The thing that's changed recently is that the global passive adversary has been shown to really exist. Various intelligence agencies really are scooping up all traffic and scanning it. Even a self-signed cert makes this hard, because the overhead of sitting in the middle of every SSL negotiation and doing a separate negotiation with the client and server is huge, especially as you can't tell which clients are using certificate pinning and so will spot it.

Comment: Re:So perhaps /. will finally fix its shit (Score 2) 392

by TheRaven64 (#48623949) Attached to: Google Proposes To Warn People About Non-SSL Web Sites
Every HTTP request I send to Slashdot contains my cookie, which contains my login credentials. When I do this over a public WiFi network, it's trivial for any passive member of the network to sniff it, as it is for any intermediary. Worse, because it uses AJAX stuff in the background, if I briefly connect to a malicious access point by accident, there's a good chance that it will immediately send that AP's proxy my credentials. I've been using this account for a decade or so. I don't want some random person to be able to hijack it so trivially.

Comment: Re:This is not the problem (Score 1) 660

by TheRaven64 (#48619343) Attached to: Economists Say Newest AI Technology Destroys More Jobs Than It Creates
You're right, but it's not always the devices within the same product category. A lot of stuff that's in consumer devices begins life in very niche applications (e.g. military or medical devices) to get the first bit of R&D funding and then needs another big chunk to become cheap enough for consumer devices.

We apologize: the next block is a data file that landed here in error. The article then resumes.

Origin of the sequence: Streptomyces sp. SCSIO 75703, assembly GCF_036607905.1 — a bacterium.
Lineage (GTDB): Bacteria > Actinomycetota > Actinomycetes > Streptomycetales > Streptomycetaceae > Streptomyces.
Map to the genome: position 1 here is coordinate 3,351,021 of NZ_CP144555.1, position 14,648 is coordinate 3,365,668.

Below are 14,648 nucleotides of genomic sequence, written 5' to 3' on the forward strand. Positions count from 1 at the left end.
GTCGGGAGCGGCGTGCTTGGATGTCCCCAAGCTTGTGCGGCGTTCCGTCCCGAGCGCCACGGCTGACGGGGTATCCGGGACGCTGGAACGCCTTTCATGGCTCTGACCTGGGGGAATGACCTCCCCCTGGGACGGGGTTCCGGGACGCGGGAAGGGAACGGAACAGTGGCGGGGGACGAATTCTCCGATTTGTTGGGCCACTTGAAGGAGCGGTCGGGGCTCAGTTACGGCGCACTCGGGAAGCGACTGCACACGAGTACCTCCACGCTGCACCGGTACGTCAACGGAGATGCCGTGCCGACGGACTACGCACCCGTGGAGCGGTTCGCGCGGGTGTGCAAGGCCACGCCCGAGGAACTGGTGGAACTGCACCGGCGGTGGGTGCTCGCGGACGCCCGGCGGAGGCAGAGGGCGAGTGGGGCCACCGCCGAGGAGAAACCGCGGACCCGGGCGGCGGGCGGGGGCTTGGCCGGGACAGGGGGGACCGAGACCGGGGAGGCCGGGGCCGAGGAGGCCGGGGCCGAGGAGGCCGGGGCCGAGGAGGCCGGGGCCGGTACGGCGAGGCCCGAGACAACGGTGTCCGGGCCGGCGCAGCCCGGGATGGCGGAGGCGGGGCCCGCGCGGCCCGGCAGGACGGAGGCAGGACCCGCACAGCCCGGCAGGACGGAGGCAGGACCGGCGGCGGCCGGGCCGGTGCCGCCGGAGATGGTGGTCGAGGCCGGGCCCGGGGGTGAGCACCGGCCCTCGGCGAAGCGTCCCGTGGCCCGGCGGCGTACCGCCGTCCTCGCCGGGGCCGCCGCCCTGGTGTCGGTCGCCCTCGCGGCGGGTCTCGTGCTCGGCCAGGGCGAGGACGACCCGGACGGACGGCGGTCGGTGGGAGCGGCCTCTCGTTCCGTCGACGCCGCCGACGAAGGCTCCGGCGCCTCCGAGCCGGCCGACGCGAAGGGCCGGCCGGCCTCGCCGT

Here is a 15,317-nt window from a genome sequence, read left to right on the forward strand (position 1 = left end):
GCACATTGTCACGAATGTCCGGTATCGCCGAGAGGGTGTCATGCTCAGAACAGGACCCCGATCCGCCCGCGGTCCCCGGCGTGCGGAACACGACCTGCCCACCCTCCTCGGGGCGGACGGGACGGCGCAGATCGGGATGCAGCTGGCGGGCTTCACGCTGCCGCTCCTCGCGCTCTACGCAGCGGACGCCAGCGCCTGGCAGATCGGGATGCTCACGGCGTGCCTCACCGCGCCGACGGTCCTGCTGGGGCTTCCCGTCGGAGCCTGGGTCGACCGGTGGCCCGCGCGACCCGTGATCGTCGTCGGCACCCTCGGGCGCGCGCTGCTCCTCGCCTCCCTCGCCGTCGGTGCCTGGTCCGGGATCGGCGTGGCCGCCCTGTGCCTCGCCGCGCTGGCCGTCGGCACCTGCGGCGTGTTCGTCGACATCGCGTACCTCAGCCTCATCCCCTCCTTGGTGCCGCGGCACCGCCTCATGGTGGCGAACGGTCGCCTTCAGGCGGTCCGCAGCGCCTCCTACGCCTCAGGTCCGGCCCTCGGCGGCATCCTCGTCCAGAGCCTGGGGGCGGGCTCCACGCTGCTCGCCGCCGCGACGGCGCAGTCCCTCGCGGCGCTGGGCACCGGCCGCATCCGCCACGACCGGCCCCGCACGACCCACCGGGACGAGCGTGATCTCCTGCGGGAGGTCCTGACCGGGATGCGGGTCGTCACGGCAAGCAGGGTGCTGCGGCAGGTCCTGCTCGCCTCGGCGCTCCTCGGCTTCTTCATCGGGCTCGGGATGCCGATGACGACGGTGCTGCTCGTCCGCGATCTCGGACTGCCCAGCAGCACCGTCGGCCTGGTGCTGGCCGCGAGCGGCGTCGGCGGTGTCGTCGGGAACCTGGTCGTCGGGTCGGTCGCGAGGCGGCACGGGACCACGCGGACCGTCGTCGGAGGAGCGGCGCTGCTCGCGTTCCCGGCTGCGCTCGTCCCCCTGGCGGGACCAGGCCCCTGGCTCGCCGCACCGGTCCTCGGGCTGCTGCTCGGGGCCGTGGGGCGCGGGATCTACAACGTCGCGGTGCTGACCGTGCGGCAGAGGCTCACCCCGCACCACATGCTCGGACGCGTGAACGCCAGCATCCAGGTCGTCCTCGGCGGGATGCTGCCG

Comment: Re:This is not the problem (Score 5, Insightful) 660

by TheRaven64 (#48615881) Attached to: Economists Say Newest AI Technology Destroys More Jobs Than It Creates
It's not clear that Apple could survive in isolation. A lot of their components are only as cheap as they are because of other lower-margin companies paying a big chunk of the R&D costs. When Apple was using PowerPC processors and were the only customer for IBM or Motorola for a particular chip, they found it very difficult to compete. They're designing their own ARM cores now, but they're benefitting enormously from the thriving ARM software ecosystem.

Never try to teach a pig to sing. It wastes your time and annoys the pig. -- Lazarus Long, "Time Enough for Love"